Monday, June 30, 2008

Competition

I promise I'll return to teh subject of 'fake charity' but for now I'd like to write about competition.

Suppose there was a chain of coffee shops that catered to the upscale caffeinated beverage drinker. Let's call it "Tasty Elegant Coffee". Initially it was extremely successful, opening up coffee boutiques in every state, with multiple shoppes in major metropolitan areas. As is common with franchises, it sold territorial licenses to various entrepreneurs, promising them exclusivity as to territory. As part of the franchise agreement, the owners were required to purchase supplies from company headquarters.

Over time, the corporate management at Tasty Elegant Coffee grew worried that their customer base was demographically unbalanced. Their customers were older, whiter and wealthier than America as a whole, so they commissioned some market surveys as to what Americans said they wanted in coffee. Corporate management found out that most of their potential customer base preferred a weaker, less bitter flavour of coffee, more lukewarm and less scalding than what had been previously offered. They were also put off by the simple elegance of the Tasty Elegant Boutiques and the time required by the personal service offered at the shoppes. Price was also considered to be an issue.

Directives fluttered down from headquarters. The coffee blend was altered from all arabica to a robusta and arabica mix. It was given a vanilla flavour. The coffee was made weaker, held for longer and was kept cooler. Many boutiques had their furniture removed. No longer were patrons encouraged to sit and read. Incandescent lights were replaced by fluorescents. The air conditioning was eliminated.

Some franchisees sold their franchises. Others introduced elements from other franchise chains, adding menu item,s such as slushies and hot dogs. Still others struck out on their own, offering their interpretation of what a coffee shoppe ought to be.

Recently the headquarters, refusing to see that the customer base was still continuing to leave, has taken to suing its franchisees who have rebranded but remained where the old shoppes were.

Even more recently, some franchisees have hooked up with some international coffee shoppe owners and formed a new coffee shop chain, Classic Coffee and Pastries. They promise to use all arabica beans, keep the coffee fresh and full strength.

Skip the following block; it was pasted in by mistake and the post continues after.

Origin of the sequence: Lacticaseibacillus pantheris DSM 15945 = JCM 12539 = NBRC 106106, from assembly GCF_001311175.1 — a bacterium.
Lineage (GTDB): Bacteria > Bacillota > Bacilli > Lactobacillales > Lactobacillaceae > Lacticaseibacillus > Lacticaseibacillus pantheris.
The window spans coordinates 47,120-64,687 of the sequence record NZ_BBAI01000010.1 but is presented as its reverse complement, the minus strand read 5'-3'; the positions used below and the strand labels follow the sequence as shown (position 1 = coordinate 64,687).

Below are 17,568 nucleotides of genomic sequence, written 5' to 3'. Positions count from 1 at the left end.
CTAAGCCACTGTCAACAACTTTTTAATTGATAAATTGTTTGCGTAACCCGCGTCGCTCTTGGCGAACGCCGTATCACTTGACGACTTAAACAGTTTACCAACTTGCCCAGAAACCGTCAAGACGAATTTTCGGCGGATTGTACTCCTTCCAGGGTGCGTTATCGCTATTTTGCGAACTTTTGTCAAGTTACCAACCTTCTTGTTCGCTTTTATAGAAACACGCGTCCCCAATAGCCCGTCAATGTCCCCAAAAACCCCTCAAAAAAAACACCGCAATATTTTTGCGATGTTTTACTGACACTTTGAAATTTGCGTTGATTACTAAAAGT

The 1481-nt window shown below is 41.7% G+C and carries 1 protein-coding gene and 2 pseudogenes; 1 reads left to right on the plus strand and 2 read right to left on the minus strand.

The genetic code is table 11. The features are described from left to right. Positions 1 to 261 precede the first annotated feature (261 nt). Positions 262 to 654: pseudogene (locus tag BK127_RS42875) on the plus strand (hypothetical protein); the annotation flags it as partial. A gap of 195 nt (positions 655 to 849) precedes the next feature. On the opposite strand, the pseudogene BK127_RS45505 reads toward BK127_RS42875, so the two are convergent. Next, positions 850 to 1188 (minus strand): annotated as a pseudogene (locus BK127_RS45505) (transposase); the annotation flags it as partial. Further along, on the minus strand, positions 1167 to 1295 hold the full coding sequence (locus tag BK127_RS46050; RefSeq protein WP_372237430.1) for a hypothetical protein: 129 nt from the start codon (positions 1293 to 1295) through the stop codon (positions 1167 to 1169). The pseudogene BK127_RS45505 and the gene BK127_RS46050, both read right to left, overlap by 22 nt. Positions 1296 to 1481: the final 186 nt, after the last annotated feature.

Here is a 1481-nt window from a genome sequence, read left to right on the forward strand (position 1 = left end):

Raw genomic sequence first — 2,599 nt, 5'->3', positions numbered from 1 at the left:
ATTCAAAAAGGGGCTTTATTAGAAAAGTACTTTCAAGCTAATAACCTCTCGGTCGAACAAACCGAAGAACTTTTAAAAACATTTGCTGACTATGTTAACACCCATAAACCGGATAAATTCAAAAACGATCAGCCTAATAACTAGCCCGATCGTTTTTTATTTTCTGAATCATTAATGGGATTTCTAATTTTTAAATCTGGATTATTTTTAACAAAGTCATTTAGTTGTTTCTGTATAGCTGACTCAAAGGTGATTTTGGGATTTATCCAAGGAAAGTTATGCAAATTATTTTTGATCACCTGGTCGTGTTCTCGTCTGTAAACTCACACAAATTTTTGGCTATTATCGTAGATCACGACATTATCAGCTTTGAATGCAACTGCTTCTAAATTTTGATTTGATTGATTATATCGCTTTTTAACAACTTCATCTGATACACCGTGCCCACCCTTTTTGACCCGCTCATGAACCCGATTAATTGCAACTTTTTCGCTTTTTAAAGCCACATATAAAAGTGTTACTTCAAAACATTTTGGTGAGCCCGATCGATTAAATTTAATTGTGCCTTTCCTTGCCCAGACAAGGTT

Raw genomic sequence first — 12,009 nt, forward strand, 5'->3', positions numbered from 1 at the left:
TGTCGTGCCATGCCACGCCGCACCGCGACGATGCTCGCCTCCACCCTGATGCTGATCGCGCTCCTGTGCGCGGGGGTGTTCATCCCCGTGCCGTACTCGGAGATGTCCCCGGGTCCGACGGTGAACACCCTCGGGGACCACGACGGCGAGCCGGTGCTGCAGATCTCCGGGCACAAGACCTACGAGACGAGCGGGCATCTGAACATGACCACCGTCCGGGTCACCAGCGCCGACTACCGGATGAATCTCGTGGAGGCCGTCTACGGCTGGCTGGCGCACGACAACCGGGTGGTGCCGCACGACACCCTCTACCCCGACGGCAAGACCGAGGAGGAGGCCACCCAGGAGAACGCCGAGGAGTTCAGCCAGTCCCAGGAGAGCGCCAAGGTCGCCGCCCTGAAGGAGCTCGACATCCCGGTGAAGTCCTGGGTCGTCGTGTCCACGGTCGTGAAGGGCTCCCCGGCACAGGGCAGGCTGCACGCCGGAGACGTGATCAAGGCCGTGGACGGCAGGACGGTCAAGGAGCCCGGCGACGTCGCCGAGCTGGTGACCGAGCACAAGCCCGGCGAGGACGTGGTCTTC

Tasty Elegant Coffee has reacted by decrying Classic Coffee and Pastries' actions as parasitic, asserting that there is only room in the North American market for one coffee chain and that even if they are not serving coffee any more, strictly speaking, nonetheless coffee remains as part of the name of each shoppe and therefore its prior territorial claim must be respected.

Two large global chains, Roy's Coffee Club and The Other Coffee have expressed some interest in cross training with the new entity.

That's where the story ends for now. I do not know about anyone else, but people get really silly about business matters and territoriality. Fair play and equity seem to go right out the window.


{Here is what germinated the little story above}

3 comments:

The Anglican Scotist said...

That's actually quite good.

And it will likely appeal to the materialistic sensibilities of epicurean christianists, for whom the idea that faith can be modelled on usurious trade is coherent.

A more Scriptural model for the church and its varied activity? Marriage. If a married woman found another woman had begun to cohabit with her and her husband and demanded to share their bed, she would be rightfully upset: lo, even if her husband invited her.

Matthew said...

Well, all analogies break down sooner or later.

However, the marriage analogy only holds up if you think one denomination is all there is when it comes to the One True Church. And arguably even if you do think that, the denomination I have in mind has been thinking about committing adultery.

Mike Bertaut said...

Delightful!

I have made the argument all along that TEC's move to the left was a failed marketing plan, and been rebuffed by everyone in sight.

I still hold that it is exactly that, despite the true believers on the left who decry the theory, and that all has been sacrificed to the notion of "full pews".

Of course, once you take an ideological bent to marketing, going back means alienating all your overnight allies, and that will be the next phase.

Such a sad abuse of God's word and church...

KTF!...mrb